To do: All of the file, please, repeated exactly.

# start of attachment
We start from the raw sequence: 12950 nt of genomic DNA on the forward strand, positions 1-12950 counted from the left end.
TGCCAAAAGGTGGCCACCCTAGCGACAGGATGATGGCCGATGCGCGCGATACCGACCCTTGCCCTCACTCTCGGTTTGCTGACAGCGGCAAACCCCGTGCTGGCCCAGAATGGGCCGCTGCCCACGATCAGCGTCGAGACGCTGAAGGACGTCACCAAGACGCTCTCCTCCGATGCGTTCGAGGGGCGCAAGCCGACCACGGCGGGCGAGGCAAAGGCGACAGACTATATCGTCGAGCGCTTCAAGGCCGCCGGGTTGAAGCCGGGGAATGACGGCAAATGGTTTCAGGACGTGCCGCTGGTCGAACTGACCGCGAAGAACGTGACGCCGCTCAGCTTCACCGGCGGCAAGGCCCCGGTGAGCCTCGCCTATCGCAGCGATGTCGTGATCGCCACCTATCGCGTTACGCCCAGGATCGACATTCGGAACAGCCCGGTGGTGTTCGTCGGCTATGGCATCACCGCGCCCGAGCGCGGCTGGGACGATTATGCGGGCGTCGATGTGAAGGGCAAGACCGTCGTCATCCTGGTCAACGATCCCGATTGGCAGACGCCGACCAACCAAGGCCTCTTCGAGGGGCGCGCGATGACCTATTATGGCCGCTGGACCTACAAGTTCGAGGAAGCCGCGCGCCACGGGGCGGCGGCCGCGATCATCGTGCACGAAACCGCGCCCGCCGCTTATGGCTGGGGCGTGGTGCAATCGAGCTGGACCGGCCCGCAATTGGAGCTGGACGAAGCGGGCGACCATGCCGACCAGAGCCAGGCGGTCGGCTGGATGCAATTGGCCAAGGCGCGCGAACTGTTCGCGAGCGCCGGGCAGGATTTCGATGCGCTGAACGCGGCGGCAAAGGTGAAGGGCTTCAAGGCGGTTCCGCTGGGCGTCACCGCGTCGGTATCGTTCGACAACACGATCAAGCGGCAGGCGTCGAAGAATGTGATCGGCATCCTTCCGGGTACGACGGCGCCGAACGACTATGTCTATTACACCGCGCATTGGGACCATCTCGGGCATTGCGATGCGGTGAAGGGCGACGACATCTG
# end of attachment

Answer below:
We start from the raw sequence: 12950 nt of genomic DNA on the forward strand, positions 1-12950 counted from the left end.
TGCCAAAAGGTGGCCACCCTAGCGACAGGATGATGGCCGATGCGCGCGATACCGACCCTTGCCCTCACTCTCGGTTTGCTGACAGCGGCAAACCCCGTGCTGGCCCAGAATGGGCCGCTGCCCACGATCAGCGTCGAGACGCTGAAGGACGTCACCAAGACGCTCTCCTCCGATGCGTTCGAGGGGCGCAAGCCGACCACGGCGGGCGAGGCAAAGGCGACAGACTATATCGTCGAGCGCTTCAAGGCCGCCGGGTTGAAGCCGGGGAATGACGGCAAATGGTTTCAGGACGTGCCGCTGGTCGAACTGACCGCGAAGAACGTGACGCCGCTCAGCTTCACCGGCGGCAAGGCCCCGGTGAGCCTCGCCTATCGCAGCGATGTCGTGATCGCCACCTATCGCGTTACGCCCAGGATCGACATTCGGAACAGCCCGGTGGTGTTCGTCGGCTATGGCATCACCGCGCCCGAGCGCGGCTGGGACGATTATGCGGGCGTCGATGTGAAGGGCAAGACCGTCGTCATCCTGGTCAACGATCCCGATTGGCAGACGCCGACCAACCAAGGCCTCTTCGAGGGGCGCGCGATGACCTATTATGGCCGCTGGACCTACAAGTTCGAGGAAGCCGCGCGCCACGGGGCGGCGGCCGCGATCATCGTGCACGAAACCGCGCCCGCCGCTTATGGCTGGGGCGTGGTGCAATCGAGCTGGACCGGCCCGCAATTGGAGCTGGACGAAGCGGGCGACCATGCCGACCAGAGCCAGGCGGTCGGCTGGATGCAATTGGCCAAGGCGCGCGAACTGTTCGCGAGCGCCGGGCAGGATTTCGATGCGCTGAACGCGGCGGCAAAGGTGAAGGGCTTCAAGGCGGTTCCGCTGGGCGTCACCGCGTCGGTATCGTTCGACAACACGATCAAGCGGCAGGCGTCGAAGAATGTGATCGGCATCCTTCCGGGTACGACGGCGCCGAACGACTATGTCTATTACACCGCGCATTGGGACCATCTCGGGCATTGCGATGCGGTGAAGGGCGACGACATCTG